Many Americans took on more credit-card debt and failed to make timely payments in the final quarter of 2013, when consumers typically crank up spending on year-end shopping.
Even so, the national late-payment rate remained close to its lowest level in six years, credit-reporting agency TransUnion said Tuesday.
The rate of credit-card payments at least 90 days overdue was 1.48 percent in the October-December quarter. That’s up from 1.36 percent in the previous three-month period, but down from 1.61 percent in the fourth quarter of 2012, the firm said.
Average card debt per borrower rose 1.7 percent from the third quarter, to $5,325. It slipped 1 percent from a year earlier.
A sequential uptick in late payments and card balances is common in the fourth quarter, which coincides with the year-end shopping season. Many consumers use cards to supplement their spending, and often put off making timely payments until the following year.
The latest card delinquency rate remains below the average rate of about 2.2 percent going back to 2007. The lowest card-payment rate on the firm’s books was set in the second quarter last year, at 1.27 percent. The firm draws its figures from data culled from virtually every U.S. consumer who uses credit.
TransUnion projects the credit-card delinquency rate will increase to around 1.57 percent in the January-March period.
Borrowing on credit cards plunged after the Great Recession, as financial institutions tightened lending standards and households became more cautious about taking on high-interest debt at a time when millions of people were losing their jobs.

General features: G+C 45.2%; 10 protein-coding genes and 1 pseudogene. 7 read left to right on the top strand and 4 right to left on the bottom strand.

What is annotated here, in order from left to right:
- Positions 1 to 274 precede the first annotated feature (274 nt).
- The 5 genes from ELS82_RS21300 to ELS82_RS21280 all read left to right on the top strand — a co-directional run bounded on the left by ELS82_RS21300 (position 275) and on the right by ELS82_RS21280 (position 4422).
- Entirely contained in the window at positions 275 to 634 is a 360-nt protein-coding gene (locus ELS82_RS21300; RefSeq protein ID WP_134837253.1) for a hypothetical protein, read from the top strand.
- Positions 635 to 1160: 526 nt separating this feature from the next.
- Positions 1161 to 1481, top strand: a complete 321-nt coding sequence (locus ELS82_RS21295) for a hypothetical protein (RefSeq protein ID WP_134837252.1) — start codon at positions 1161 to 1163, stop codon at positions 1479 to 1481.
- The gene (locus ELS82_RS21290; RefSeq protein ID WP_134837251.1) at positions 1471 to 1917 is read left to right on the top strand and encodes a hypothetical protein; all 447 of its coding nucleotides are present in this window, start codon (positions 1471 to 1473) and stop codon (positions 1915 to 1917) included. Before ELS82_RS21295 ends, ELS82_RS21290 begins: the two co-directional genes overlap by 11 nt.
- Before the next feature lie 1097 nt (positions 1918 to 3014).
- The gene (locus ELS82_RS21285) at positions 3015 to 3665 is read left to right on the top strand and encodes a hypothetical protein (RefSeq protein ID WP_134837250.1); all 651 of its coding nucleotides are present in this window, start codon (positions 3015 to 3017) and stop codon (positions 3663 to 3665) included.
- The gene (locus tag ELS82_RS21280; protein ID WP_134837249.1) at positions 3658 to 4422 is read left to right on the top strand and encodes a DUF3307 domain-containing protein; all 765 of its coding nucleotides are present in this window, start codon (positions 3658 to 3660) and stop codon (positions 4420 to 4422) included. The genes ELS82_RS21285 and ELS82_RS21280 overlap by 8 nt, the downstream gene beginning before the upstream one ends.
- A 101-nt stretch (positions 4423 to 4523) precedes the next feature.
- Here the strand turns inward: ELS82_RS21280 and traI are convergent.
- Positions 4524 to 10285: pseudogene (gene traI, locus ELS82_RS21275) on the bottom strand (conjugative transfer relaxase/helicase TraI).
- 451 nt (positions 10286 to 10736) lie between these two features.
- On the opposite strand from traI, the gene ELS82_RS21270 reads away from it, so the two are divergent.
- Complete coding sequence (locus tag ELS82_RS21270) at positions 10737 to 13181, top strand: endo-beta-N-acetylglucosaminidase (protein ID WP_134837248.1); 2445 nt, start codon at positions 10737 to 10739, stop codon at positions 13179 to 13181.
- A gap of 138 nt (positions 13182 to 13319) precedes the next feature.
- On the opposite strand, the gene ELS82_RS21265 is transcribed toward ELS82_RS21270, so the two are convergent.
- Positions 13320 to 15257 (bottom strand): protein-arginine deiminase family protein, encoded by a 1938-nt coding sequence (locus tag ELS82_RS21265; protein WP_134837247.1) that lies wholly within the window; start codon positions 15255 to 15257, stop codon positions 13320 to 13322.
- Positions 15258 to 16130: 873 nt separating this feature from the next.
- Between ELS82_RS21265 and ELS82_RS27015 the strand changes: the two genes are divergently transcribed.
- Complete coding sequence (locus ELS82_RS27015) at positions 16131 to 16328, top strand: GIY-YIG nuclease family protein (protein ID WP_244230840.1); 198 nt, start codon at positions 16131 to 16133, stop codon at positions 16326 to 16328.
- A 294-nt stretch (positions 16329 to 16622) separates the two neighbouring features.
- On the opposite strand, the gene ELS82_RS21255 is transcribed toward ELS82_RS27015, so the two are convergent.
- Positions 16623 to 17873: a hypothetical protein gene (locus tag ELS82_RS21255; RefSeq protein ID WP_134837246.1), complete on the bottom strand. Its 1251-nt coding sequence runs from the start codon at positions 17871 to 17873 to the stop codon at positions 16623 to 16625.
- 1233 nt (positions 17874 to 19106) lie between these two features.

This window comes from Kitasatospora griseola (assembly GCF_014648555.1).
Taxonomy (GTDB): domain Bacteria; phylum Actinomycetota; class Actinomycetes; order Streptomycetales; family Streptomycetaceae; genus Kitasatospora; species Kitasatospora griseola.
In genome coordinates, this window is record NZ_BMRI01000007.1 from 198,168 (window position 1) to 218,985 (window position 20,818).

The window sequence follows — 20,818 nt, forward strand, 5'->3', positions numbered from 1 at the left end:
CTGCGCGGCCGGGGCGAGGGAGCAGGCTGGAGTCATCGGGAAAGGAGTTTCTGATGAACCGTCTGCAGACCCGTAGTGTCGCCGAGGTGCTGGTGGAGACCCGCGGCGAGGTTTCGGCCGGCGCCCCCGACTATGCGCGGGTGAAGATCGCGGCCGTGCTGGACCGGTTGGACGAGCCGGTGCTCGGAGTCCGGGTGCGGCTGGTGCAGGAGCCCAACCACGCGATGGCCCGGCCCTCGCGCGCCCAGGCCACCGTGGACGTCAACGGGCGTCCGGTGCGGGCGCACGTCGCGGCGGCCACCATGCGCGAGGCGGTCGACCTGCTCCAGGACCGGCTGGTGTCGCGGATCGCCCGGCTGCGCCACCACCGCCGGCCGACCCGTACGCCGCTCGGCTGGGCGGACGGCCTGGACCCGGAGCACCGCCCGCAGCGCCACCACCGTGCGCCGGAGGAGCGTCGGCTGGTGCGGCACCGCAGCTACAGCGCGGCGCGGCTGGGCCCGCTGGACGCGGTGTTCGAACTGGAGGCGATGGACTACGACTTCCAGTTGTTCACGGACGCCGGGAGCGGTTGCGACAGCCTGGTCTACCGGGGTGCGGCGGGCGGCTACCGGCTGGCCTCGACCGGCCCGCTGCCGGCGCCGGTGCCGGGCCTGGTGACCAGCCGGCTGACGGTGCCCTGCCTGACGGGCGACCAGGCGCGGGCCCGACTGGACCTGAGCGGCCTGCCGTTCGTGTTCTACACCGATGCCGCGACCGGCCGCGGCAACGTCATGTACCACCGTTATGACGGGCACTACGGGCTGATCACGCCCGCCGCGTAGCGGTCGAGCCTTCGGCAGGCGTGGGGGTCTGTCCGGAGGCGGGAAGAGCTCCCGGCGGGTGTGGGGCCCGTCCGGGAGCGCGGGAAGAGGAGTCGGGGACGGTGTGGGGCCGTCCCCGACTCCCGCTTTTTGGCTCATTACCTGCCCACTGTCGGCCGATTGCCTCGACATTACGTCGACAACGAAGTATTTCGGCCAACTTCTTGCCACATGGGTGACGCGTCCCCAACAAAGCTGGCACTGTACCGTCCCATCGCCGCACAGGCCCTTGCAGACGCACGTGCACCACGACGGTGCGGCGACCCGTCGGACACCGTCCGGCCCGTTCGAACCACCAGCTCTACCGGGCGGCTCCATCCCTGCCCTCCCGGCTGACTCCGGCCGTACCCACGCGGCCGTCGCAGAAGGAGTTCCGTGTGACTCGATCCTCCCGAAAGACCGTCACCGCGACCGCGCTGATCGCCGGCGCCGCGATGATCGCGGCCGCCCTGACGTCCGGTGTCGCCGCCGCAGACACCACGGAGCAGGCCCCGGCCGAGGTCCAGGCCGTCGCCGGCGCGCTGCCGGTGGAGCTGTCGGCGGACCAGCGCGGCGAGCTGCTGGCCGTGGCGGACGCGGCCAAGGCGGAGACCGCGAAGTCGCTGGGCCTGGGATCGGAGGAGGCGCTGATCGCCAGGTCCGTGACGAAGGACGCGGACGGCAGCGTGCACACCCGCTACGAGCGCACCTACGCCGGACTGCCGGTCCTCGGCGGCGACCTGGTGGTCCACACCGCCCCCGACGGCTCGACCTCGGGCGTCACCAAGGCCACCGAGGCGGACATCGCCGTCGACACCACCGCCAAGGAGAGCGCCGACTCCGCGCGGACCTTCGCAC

But over the past year, consumers have become more confident and have been willing to take on debt. Most of those gains have come in the category that covers auto and student loans, but credit-card borrowing has been rising, if more slowly.
Credit-card debt climbed by $5 billion December, the largest jump since May, according to the Federal Reserve.
Regardless, credit-card debt is still 15.7 percent below its peak, above $1 trillion, reached in July 2008. Credit-card debt in December stood at $861.9 billion, up just 1.9 percent from a year ago, according to the Fed.
Meanwhile, the number of new credit-card accounts opened by consumers increased 11 percent, to just under 12 million, in the third quarter from a year earlier. The data lag by a quarter, so the latest TransUnion figures cover the July-September period.
While the numbers indicate lenders are signing up more borrowers to new credit-card accounts, the number of credit-card accounts trails levels last seen before the 2008 financial crisis.
“There are still at least 40 million fewer credit-card accounts active in the marketplace than what we observed just five years ago,” said Ezra Becker, vice president of research and consulting at TransUnion’s financial services business unit.
TransUnion’s data also suggest that there is a reduced demand for new credit by borrowers with the highest, or prime, credit scores.
Becker points to industry reports showing that direct mail solicitations for new credit grew by about 30 percent last year, but new card accounts only rose about 11 percent in the same period.
“In short, consumers are managing the cards they have in their wallets effectively, and do not seem to be seeking additional card credit at this point,” Becker said.